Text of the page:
SAO PAULO, (Reuters) – Brazil’s soybean market got another boost this week with local oilseeds processors increasingly competing with Chinese buyers for one of Brazil’s most prized export commodities, causing prices in local currency to spike.
While traders reported Chinese buying more than 1 million tonnes of soybeans from Brazil and Argentina in the last two days alone, farmers have also been selling their beans to local crushers, who need them to produce biofuel and animal feed.
“There is a new factor contributing to the intensifying of competition for the raw material: the government’s biodiesel auctions,” Cepea researcher Lucilio Alves told Reuters on Friday.
According to biofuel lobby Ubrabio, increasing the mandatory biodiesel mix to 11 percent from 10 percent will demand an additional 200,000 tonnes of soybeans per month.
Port premiums at Paranaguá rose by more than 15 percent this week to $1.50 per bushel <SB-PREMP-C1>, the highest level since November 2018 in the face of strong Chinese demand, according to Refinitiv data.
In Brazil, soybean prices reached 85.40 reais per 60 kg bag, the highest since mid-November and a 10% rise in the month, according to Cepea.
“This is a sign of increased Chinese demand for South American soybeans, especially from Brazil and Argentina,” Luiz Pacheco, an analyst with T&F Agronomics, wrote in a report.
He said 14 shipments to China were reported on Wednesday and four more on Thursday, totaling more than 1 million tonnes.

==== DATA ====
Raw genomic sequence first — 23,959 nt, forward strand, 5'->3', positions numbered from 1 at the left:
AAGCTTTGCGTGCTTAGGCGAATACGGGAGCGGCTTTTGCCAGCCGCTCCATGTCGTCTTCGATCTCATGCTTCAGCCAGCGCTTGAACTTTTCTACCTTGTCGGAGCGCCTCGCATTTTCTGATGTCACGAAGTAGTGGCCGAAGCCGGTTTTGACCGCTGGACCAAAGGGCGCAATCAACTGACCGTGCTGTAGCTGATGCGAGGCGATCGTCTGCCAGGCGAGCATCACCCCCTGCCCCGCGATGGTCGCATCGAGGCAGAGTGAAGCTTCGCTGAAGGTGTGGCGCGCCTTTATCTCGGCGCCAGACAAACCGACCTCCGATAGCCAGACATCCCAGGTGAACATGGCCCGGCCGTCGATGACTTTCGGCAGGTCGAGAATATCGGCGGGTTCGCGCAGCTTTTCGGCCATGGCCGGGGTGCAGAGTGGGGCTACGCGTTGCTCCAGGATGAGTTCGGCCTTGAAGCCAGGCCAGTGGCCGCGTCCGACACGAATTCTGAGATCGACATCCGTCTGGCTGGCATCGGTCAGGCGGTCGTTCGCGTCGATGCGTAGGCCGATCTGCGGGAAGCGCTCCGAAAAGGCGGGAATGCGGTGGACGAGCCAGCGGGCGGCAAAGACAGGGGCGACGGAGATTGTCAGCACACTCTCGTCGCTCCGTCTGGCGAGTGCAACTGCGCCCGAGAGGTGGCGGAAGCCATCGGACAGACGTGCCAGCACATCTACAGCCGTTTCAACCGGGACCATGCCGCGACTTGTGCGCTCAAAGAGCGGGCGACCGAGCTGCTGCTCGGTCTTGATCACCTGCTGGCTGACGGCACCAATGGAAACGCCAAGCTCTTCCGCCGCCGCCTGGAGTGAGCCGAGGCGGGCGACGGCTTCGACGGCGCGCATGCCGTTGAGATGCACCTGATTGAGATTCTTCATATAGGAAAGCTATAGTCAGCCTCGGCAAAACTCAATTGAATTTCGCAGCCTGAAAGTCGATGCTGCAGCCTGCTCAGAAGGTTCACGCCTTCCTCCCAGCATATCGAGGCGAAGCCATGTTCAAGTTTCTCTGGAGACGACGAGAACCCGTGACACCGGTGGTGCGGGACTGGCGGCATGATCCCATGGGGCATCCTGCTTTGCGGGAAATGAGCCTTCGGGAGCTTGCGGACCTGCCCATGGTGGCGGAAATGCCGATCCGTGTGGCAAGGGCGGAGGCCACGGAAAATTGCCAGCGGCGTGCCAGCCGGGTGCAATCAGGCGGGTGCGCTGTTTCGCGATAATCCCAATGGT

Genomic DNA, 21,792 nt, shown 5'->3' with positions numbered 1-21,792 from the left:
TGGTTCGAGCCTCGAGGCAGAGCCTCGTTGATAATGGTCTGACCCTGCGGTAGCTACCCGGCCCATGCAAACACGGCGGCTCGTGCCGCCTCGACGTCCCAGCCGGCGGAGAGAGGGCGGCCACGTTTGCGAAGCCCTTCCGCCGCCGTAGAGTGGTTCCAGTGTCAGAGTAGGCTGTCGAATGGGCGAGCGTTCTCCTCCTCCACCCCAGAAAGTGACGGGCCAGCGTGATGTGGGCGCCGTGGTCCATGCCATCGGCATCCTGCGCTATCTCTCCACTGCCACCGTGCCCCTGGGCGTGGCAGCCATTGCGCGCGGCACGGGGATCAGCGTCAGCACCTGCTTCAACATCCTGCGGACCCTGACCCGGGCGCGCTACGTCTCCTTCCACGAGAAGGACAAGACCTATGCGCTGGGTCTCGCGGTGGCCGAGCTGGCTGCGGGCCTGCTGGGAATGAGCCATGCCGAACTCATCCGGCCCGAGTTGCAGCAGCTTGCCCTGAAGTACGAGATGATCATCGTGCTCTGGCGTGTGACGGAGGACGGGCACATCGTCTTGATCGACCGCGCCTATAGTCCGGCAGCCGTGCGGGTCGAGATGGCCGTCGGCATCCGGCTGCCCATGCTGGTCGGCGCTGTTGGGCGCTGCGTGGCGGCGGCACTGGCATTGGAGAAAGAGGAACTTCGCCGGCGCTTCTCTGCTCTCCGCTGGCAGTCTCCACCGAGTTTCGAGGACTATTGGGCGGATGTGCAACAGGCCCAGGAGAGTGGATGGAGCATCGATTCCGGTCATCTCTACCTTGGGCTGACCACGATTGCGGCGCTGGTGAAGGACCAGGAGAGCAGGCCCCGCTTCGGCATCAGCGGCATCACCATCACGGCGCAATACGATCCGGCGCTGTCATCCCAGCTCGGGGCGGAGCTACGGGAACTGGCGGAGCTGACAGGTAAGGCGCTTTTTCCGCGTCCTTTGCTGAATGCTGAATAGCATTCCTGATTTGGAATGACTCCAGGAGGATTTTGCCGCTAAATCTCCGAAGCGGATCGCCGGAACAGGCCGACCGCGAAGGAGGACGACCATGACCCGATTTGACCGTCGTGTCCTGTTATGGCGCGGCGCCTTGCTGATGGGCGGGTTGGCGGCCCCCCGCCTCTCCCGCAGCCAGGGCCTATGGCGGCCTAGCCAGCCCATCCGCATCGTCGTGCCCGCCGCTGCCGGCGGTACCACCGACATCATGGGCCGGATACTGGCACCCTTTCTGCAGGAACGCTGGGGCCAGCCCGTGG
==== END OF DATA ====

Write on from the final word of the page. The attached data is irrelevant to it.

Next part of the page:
Also driving exports to China are the weaker Brazilian currency and a global trade war causing the Asian country to turn to South America for soybean supplies.
In Brazil, the currency fell to a multi-week low of more than 4 reais per dollar on Wednesday. A political crisis in Argentina made the peso tumble to a record low of 65 pesos per dollar this week.
“The escalation of the trade war… has created uncertainties, and the tipping point has been the devaluation of the Chinese currency against the dollar,” Cepea’s Alves said.
New rules for mixing more biodiesel into diesel will take effect in September.
At the same time, local crushers’ demand for soy to make animal feed should stay strong as Brazilian meat-packers will continue to demand it in order to produce meat and sell it in export markets, where demand is strong due to the outbreak of African swine fever in Asia.